Prince Philip’s death a ‘huge void’ for Queen, says their son Prince Andrew
Team Udayavani, Apr 11, 2021, 7:53 PM IST
London: Britain’s Queen Elizabeth II has described the death of her husband of 73 years, Prince Philip, the Duke of Edinburgh, as having left a “huge void in her life”, their son Prince Andrew – the Duke of York said on Sunday.
As he left a memorial service for his late father, who passed away aged 99 on Friday, Prince Andrew said his passing was a ”terrible loss” and the family was grateful for all the messages of support and condolence.
”It’s a great loss. We’ve lost almost the grandfather of the nation,” Prince Andrew told reporters.
“I feel very sorry and supportive of my mother, who’s feeling it more than everybody else. The Queen, as you would expect, is an incredibly stoic person and she described his passing as a miracle, and she’s contemplating. She described it as having left a huge void in her life. We as a family are rallying around to support her,” he said, on being asked about his mother’s emotions.
About his late father, he added: “He was a remarkable man. I loved him as a father. He was always somebody you could go to and he would always listen.” Among those at the Sunday service at a chapel in Windsor Great Park was the Queen’s youngest son, Prince Edward – the Earl of Wessex.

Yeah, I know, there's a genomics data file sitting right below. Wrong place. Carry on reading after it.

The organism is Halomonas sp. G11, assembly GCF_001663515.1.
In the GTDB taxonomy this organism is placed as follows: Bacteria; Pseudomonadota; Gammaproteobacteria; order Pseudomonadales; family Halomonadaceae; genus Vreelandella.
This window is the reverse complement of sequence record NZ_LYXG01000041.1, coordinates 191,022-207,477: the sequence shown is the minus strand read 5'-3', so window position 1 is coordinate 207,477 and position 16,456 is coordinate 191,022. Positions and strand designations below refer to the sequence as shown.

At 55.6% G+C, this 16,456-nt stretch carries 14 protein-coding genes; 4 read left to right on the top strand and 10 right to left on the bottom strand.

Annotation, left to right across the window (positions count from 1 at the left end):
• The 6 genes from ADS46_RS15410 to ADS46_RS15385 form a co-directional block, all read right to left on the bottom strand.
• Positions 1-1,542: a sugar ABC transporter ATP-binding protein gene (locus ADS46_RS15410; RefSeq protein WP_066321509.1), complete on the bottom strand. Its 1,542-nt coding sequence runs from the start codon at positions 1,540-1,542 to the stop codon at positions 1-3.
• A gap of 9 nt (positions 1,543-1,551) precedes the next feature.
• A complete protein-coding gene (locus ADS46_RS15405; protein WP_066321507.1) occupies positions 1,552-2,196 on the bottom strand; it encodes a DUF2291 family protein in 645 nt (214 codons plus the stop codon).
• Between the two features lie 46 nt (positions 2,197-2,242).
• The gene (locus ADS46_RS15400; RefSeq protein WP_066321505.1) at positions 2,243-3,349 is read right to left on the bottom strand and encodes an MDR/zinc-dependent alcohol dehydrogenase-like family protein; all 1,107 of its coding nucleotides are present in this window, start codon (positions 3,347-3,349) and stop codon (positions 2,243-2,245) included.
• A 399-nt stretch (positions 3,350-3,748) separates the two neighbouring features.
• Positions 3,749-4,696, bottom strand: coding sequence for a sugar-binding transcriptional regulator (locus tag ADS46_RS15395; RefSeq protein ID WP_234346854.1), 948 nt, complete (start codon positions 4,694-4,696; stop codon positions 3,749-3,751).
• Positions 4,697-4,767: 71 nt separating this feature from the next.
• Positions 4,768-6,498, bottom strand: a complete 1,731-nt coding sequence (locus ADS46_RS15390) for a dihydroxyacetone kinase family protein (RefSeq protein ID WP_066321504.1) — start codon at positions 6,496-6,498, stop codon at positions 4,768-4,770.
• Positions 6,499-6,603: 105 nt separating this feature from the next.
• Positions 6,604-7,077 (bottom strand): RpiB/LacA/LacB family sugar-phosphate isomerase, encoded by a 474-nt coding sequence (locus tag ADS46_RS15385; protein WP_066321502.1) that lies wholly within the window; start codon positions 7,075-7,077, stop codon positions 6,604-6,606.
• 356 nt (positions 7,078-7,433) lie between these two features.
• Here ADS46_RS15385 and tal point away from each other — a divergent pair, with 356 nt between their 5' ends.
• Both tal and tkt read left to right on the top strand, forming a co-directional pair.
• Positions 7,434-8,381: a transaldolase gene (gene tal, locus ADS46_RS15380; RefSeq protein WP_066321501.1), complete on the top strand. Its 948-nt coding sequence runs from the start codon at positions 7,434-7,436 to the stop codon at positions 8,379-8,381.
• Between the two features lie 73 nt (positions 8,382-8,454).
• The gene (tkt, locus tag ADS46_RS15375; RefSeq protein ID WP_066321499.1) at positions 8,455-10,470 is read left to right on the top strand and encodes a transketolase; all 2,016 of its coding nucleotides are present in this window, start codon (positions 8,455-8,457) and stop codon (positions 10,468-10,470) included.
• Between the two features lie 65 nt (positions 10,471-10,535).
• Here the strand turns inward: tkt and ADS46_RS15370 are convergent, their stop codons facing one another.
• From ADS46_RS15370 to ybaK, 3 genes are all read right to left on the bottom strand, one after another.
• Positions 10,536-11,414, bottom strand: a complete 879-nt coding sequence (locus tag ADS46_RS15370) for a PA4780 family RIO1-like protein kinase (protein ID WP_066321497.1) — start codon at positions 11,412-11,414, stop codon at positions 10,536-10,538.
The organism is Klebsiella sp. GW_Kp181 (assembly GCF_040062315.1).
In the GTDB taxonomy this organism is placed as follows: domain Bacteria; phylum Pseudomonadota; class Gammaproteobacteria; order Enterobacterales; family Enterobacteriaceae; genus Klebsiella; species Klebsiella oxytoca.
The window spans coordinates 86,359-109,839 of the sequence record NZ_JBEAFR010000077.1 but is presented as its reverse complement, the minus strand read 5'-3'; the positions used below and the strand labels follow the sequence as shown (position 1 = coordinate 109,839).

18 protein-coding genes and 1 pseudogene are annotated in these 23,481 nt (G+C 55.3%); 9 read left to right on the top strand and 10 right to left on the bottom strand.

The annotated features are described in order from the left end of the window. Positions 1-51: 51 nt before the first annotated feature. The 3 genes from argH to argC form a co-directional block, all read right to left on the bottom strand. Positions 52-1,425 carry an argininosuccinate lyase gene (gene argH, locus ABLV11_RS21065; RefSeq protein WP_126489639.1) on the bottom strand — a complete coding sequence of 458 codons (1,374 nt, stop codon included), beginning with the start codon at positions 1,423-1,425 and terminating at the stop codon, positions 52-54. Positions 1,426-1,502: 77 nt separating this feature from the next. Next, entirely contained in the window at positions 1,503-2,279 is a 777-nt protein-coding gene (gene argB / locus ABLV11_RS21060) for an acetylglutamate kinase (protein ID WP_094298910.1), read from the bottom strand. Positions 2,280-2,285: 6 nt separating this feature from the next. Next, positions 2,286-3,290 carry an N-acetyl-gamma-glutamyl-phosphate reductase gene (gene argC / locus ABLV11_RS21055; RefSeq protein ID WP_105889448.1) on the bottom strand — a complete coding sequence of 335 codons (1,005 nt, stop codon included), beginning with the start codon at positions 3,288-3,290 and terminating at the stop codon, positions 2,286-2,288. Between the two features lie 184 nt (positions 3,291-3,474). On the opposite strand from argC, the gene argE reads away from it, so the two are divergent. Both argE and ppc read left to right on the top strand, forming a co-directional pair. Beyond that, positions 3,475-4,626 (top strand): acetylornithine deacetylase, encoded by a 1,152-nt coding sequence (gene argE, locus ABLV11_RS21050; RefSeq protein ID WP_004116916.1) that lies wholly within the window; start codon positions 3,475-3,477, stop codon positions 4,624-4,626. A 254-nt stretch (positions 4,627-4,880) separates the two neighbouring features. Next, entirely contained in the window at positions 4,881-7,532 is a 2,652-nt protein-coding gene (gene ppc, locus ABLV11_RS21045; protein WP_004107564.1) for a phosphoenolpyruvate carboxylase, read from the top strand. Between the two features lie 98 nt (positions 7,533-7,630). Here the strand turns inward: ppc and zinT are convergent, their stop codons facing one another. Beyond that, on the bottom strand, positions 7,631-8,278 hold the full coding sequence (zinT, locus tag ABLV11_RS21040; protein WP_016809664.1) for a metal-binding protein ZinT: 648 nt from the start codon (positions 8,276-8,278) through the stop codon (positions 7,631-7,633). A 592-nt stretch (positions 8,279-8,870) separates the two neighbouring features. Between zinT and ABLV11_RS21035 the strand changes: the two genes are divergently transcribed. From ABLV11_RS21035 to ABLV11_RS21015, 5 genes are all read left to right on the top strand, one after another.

”However much one tries to prepare oneself for something like this it’s still a dreadful shock,” said Prince Edward.
”And we’re still trying to come to terms with that. And it’s very, very sad. But I have to say that the extraordinary tribute and the memories that everybody has had and been willing to share has been so fantastic,” he said.
”It just goes to show: he might have been our father, grandfather, father-in-law, but he meant so much to so many other people,” he added.
Prince Edward said royal staff would feel a ”very personal” loss following the Duke of Edinburgh’s death and his heart goes out to them.
Special services of remembrance are being held across the UK on Sunday as the country observes an official week-long period of national mourning.
The Archbishop of Canterbury, Justin Welby, who is also expected to officiate at Prince Philip’s funeral next Saturday, led a memorial service at Canterbury Cathedral.
”For the Royal Family as for every other, no words can reach into the depth of sorrow that goes into bereavement,” he said.
In reference to Prince Philip, he said the senior royal as the longest-serving consort to a British monarch had shown ”a remarkable willingness to take the hand he was dealt in life and straightforwardly to follow its call, to search its meaning to go out and on as sent to inquire and think, to trust and to pray”.
Britain’s period of national mourning will end after April 17, when Prince Philip’s funeral will take place at St. George’s Chapel at Windsor Castle.
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